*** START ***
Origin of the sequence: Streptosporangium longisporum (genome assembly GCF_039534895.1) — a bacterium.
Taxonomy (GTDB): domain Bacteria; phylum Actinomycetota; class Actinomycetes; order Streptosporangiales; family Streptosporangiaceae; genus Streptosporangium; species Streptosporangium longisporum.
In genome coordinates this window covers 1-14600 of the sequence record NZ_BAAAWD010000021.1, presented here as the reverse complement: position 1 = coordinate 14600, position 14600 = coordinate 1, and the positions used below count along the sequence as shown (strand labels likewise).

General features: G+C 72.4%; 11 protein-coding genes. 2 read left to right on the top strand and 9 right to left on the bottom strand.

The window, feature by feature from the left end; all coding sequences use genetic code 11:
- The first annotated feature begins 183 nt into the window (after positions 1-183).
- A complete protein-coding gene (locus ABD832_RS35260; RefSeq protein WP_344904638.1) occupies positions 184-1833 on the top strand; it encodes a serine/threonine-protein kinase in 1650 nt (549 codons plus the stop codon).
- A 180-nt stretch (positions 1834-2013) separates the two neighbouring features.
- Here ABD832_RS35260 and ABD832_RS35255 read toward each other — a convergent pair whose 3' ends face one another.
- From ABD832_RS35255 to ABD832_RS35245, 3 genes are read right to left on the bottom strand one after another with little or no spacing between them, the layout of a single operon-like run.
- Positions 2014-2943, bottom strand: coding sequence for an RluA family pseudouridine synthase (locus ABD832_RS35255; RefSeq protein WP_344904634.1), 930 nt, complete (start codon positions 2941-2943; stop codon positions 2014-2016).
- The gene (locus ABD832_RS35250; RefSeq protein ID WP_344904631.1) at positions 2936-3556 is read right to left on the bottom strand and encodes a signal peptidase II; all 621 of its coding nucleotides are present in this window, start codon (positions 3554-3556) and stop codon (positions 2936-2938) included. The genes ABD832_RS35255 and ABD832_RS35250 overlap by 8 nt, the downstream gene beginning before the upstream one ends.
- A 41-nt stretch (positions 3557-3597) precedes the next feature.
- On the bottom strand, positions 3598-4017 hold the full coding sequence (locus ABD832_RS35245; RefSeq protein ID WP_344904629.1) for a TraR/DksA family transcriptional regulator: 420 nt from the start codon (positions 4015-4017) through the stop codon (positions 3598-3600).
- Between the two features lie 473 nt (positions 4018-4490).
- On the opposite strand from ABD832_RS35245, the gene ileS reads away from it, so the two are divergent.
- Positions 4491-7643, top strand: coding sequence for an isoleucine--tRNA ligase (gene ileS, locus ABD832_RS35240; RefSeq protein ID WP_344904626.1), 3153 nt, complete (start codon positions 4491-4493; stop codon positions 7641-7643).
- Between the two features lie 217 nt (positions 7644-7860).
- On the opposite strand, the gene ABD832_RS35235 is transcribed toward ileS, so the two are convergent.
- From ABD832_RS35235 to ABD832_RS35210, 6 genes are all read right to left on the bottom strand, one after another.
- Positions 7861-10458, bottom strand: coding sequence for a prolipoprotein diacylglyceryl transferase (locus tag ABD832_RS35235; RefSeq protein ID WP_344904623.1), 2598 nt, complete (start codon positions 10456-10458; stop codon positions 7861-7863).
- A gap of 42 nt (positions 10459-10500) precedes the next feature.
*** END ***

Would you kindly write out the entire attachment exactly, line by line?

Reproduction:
Origin of the sequence: Streptosporangium longisporum (genome assembly GCF_039534895.1) — a bacterium.
Taxonomy (GTDB): domain Bacteria; phylum Actinomycetota; class Actinomycetes; order Streptosporangiales; family Streptosporangiaceae; genus Streptosporangium; species Streptosporangium longisporum.
In genome coordinates this window covers 1-14600 of the sequence record NZ_BAAAWD010000021.1, presented here as the reverse complement: position 1 = coordinate 14600, position 14600 = coordinate 1, and the positions used below count along the sequence as shown (strand labels likewise).

General features: G+C 72.4%; 11 protein-coding genes. 2 read left to right on the top strand and 9 right to left on the bottom strand.

The window, feature by feature from the left end; all coding sequences use genetic code 11:
- The first annotated feature begins 183 nt into the window (after positions 1-183).
- A complete protein-coding gene (locus ABD832_RS35260; RefSeq protein WP_344904638.1) occupies positions 184-1833 on the top strand; it encodes a serine/threonine-protein kinase in 1650 nt (549 codons plus the stop codon).
- A 180-nt stretch (positions 1834-2013) separates the two neighbouring features.
- Here ABD832_RS35260 and ABD832_RS35255 read toward each other — a convergent pair whose 3' ends face one another.
- From ABD832_RS35255 to ABD832_RS35245, 3 genes are read right to left on the bottom strand one after another with little or no spacing between them, the layout of a single operon-like run.
- Positions 2014-2943, bottom strand: coding sequence for an RluA family pseudouridine synthase (locus ABD832_RS35255; RefSeq protein WP_344904634.1), 930 nt, complete (start codon positions 2941-2943; stop codon positions 2014-2016).
- The gene (locus ABD832_RS35250; RefSeq protein ID WP_344904631.1) at positions 2936-3556 is read right to left on the bottom strand and encodes a signal peptidase II; all 621 of its coding nucleotides are present in this window, start codon (positions 3554-3556) and stop codon (positions 2936-2938) included. The genes ABD832_RS35255 and ABD832_RS35250 overlap by 8 nt, the downstream gene beginning before the upstream one ends.
- A 41-nt stretch (positions 3557-3597) precedes the next feature.
- On the bottom strand, positions 3598-4017 hold the full coding sequence (locus ABD832_RS35245; RefSeq protein ID WP_344904629.1) for a TraR/DksA family transcriptional regulator: 420 nt from the start codon (positions 4015-4017) through the stop codon (positions 3598-3600).
- Between the two features lie 473 nt (positions 4018-4490).
- On the opposite strand from ABD832_RS35245, the gene ileS reads away from it, so the two are divergent.
- Positions 4491-7643, top strand: coding sequence for an isoleucine--tRNA ligase (gene ileS, locus ABD832_RS35240; RefSeq protein ID WP_344904626.1), 3153 nt, complete (start codon positions 4491-4493; stop codon positions 7641-7643).
- Between the two features lie 217 nt (positions 7644-7860).
- On the opposite strand, the gene ABD832_RS35235 is transcribed toward ileS, so the two are convergent.
- From ABD832_RS35235 to ABD832_RS35210, 6 genes are all read right to left on the bottom strand, one after another.
- Positions 7861-10458, bottom strand: coding sequence for a prolipoprotein diacylglyceryl transferase (locus tag ABD832_RS35235; RefSeq protein ID WP_344904623.1), 2598 nt, complete (start codon positions 10456-10458; stop codon positions 7861-7863).
- A gap of 42 nt (positions 10459-10500) precedes the next feature.